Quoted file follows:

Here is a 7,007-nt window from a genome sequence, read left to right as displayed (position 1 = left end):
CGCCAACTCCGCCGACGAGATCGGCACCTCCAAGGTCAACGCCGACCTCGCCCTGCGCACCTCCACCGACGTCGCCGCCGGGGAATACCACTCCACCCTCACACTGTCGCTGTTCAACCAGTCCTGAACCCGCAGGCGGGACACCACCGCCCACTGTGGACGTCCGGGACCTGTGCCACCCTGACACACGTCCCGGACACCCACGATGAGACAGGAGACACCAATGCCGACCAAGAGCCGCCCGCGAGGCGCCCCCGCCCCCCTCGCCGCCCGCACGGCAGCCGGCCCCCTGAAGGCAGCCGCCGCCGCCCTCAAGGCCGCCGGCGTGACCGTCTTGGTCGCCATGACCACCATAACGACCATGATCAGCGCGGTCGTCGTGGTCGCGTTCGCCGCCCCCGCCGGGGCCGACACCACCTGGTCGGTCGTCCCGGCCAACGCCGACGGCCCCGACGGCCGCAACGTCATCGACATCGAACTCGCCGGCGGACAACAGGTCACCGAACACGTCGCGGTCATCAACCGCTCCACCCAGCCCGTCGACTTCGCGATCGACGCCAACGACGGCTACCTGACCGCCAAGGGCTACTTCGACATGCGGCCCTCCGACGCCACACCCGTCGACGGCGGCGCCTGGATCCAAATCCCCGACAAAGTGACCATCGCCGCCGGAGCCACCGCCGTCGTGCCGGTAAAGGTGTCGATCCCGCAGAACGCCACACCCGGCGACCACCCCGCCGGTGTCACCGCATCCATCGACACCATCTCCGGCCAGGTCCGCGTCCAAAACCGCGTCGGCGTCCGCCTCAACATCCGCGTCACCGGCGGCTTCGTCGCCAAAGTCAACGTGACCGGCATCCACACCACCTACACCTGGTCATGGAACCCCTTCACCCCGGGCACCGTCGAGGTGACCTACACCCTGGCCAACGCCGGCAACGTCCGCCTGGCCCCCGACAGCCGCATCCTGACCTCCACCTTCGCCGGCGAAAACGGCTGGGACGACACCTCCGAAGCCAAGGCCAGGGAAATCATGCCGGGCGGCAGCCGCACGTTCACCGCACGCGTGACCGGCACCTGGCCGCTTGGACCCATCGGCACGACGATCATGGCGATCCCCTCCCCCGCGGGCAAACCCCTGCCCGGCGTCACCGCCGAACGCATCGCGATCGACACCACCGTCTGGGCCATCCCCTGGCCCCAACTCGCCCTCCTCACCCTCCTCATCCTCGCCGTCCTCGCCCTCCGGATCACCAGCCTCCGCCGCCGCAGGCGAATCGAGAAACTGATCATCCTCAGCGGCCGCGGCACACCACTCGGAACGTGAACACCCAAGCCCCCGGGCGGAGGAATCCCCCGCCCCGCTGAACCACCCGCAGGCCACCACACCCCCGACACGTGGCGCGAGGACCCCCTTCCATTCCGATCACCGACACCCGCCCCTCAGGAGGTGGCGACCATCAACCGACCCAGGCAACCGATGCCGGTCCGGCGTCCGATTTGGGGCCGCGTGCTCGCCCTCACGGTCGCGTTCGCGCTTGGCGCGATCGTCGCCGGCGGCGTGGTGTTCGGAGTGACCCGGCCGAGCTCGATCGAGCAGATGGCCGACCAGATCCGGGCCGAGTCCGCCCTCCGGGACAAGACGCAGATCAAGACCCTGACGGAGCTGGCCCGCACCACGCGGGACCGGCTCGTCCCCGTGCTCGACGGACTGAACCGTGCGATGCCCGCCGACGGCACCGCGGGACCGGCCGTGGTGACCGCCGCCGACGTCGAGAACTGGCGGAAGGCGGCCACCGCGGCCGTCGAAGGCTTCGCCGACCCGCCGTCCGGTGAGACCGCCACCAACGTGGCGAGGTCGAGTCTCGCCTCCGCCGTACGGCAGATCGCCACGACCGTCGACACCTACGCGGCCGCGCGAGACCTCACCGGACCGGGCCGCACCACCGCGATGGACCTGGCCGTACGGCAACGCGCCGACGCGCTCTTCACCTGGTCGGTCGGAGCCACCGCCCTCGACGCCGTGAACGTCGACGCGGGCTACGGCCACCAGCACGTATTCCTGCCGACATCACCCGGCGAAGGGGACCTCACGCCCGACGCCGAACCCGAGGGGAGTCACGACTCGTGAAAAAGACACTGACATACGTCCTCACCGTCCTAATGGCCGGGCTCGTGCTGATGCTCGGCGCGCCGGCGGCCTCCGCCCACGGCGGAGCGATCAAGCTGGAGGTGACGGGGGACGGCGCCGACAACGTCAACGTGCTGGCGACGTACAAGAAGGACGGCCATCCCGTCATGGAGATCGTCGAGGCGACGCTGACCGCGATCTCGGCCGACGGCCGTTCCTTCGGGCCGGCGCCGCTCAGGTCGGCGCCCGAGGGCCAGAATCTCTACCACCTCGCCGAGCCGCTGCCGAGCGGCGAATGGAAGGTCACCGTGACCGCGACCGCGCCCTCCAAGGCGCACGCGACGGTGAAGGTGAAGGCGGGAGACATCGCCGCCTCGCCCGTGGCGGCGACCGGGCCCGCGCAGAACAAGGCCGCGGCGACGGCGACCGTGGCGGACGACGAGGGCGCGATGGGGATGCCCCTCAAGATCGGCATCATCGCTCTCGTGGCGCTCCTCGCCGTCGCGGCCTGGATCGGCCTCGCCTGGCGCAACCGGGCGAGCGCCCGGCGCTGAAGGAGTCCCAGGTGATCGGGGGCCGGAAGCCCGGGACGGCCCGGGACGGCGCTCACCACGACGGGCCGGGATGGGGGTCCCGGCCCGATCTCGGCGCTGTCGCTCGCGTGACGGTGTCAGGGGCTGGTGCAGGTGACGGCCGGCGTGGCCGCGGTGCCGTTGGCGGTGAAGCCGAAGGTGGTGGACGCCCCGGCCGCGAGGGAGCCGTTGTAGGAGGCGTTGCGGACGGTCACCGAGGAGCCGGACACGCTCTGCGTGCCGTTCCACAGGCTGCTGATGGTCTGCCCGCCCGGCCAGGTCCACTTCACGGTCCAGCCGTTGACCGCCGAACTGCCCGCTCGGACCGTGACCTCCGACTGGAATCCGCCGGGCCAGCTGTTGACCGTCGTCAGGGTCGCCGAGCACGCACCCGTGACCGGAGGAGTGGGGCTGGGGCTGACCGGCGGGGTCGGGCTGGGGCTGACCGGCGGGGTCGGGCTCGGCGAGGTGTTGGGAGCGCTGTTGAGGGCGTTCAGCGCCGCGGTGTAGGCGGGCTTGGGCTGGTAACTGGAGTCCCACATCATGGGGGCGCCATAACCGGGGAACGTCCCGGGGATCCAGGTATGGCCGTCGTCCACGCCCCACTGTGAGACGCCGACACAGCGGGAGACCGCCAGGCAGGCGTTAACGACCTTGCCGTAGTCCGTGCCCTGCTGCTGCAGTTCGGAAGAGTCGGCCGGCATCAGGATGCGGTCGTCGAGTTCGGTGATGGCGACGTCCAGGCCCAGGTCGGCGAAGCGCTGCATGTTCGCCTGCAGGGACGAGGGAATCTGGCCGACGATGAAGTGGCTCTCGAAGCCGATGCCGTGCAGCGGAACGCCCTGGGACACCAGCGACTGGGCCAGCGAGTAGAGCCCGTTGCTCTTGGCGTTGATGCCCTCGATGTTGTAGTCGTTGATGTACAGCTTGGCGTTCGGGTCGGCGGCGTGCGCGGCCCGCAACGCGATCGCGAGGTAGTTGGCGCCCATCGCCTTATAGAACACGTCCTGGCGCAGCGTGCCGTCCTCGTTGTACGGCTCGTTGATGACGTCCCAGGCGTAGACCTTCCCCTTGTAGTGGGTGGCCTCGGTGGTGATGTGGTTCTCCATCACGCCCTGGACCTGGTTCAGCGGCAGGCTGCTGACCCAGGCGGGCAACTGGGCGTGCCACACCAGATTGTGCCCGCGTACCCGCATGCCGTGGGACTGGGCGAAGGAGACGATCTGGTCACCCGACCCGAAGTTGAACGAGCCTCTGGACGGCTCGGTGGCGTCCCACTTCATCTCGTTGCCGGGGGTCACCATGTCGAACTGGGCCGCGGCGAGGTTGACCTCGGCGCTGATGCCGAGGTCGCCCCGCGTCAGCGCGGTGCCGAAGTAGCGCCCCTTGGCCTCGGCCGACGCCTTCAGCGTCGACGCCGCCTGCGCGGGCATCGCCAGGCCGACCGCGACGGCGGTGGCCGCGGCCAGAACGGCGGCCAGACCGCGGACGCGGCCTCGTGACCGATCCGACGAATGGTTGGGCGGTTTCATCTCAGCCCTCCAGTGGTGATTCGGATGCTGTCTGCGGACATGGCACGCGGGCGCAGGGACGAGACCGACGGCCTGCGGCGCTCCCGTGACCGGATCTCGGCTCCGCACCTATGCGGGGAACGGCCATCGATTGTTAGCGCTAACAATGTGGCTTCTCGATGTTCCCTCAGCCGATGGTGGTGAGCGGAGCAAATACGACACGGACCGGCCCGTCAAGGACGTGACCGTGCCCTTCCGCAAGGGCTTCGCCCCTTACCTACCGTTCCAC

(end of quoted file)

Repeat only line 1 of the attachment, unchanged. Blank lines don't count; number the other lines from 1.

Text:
Here is a 7,007-nt window from a genome sequence, read left to right as displayed (position 1 = left end):